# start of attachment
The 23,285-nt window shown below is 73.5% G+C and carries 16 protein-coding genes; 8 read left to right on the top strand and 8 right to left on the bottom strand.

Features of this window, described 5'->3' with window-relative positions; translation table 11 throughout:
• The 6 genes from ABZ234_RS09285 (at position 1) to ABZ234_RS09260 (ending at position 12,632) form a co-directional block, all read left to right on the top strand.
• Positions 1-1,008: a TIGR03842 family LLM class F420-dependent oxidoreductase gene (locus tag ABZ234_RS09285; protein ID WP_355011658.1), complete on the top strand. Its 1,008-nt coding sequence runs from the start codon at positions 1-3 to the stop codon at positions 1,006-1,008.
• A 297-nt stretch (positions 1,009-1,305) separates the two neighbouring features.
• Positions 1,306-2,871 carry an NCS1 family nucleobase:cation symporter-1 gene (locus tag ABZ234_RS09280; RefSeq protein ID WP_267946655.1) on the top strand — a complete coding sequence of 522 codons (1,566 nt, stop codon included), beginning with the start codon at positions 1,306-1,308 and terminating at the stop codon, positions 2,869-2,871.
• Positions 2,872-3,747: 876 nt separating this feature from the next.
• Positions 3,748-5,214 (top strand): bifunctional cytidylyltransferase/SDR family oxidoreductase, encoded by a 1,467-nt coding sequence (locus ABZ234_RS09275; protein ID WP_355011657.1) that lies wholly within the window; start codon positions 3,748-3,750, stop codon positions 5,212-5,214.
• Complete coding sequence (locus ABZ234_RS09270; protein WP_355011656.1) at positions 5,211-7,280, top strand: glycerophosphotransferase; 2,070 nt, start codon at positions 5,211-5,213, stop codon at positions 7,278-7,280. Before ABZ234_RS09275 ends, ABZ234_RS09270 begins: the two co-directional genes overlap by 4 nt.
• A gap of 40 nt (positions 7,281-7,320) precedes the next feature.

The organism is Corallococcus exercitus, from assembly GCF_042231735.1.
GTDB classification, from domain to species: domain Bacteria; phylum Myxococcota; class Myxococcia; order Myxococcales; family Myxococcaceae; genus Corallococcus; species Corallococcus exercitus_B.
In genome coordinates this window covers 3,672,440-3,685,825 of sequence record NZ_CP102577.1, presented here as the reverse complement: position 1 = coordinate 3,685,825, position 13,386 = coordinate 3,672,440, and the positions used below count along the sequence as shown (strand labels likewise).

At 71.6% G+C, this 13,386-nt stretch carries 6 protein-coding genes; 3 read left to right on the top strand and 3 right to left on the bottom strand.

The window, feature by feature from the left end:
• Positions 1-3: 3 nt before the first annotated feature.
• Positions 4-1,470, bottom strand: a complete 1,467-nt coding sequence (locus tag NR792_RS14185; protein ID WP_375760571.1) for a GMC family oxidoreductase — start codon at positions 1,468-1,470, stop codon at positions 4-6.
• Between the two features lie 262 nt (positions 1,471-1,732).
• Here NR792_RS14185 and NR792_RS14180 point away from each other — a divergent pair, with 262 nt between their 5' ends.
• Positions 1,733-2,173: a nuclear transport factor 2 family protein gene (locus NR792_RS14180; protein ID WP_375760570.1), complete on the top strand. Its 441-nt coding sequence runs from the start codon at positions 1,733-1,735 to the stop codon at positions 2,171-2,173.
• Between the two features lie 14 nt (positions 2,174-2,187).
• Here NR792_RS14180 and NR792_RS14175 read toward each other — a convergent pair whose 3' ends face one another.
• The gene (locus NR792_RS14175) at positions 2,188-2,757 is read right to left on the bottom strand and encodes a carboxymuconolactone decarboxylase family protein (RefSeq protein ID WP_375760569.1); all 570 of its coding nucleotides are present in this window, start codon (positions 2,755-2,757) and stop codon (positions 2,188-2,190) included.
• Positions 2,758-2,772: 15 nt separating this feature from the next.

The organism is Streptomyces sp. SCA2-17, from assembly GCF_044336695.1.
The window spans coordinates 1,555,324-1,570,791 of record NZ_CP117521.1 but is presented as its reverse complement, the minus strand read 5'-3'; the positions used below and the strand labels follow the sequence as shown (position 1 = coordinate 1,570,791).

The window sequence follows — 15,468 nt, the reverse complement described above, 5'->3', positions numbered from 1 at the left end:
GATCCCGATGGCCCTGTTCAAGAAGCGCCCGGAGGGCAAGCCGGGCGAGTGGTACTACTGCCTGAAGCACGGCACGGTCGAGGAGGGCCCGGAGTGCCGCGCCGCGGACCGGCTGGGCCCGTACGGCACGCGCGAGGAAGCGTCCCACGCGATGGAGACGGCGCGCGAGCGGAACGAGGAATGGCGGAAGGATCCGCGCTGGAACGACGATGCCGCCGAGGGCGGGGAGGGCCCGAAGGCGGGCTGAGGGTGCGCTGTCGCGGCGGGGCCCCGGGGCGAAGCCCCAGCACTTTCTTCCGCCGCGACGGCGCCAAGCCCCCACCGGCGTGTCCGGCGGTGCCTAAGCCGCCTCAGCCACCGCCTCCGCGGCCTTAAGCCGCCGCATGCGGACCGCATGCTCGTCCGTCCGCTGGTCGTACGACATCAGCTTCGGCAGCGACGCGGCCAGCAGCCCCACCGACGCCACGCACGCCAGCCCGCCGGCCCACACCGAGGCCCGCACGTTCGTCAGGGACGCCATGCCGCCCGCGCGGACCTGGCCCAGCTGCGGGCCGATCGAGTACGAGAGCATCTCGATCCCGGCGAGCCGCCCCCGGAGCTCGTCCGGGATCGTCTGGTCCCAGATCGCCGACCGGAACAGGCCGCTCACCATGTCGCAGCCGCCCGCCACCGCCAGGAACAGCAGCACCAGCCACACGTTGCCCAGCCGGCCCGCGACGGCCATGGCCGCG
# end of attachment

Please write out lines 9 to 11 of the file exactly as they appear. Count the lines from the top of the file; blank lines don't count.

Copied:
• Complete coding sequence (locus ABZ234_RS09270; protein WP_355011656.1) at positions 5,211-7,280, top strand: glycerophosphotransferase; 2,070 nt, start codon at positions 5,211-5,213, stop codon at positions 7,278-7,280. Before ABZ234_RS09275 ends, ABZ234_RS09270 begins: the two co-directional genes overlap by 4 nt.
• A gap of 40 nt (positions 7,281-7,320) precedes the next feature.

The organism is Corallococcus exercitus, from assembly GCF_042231735.1.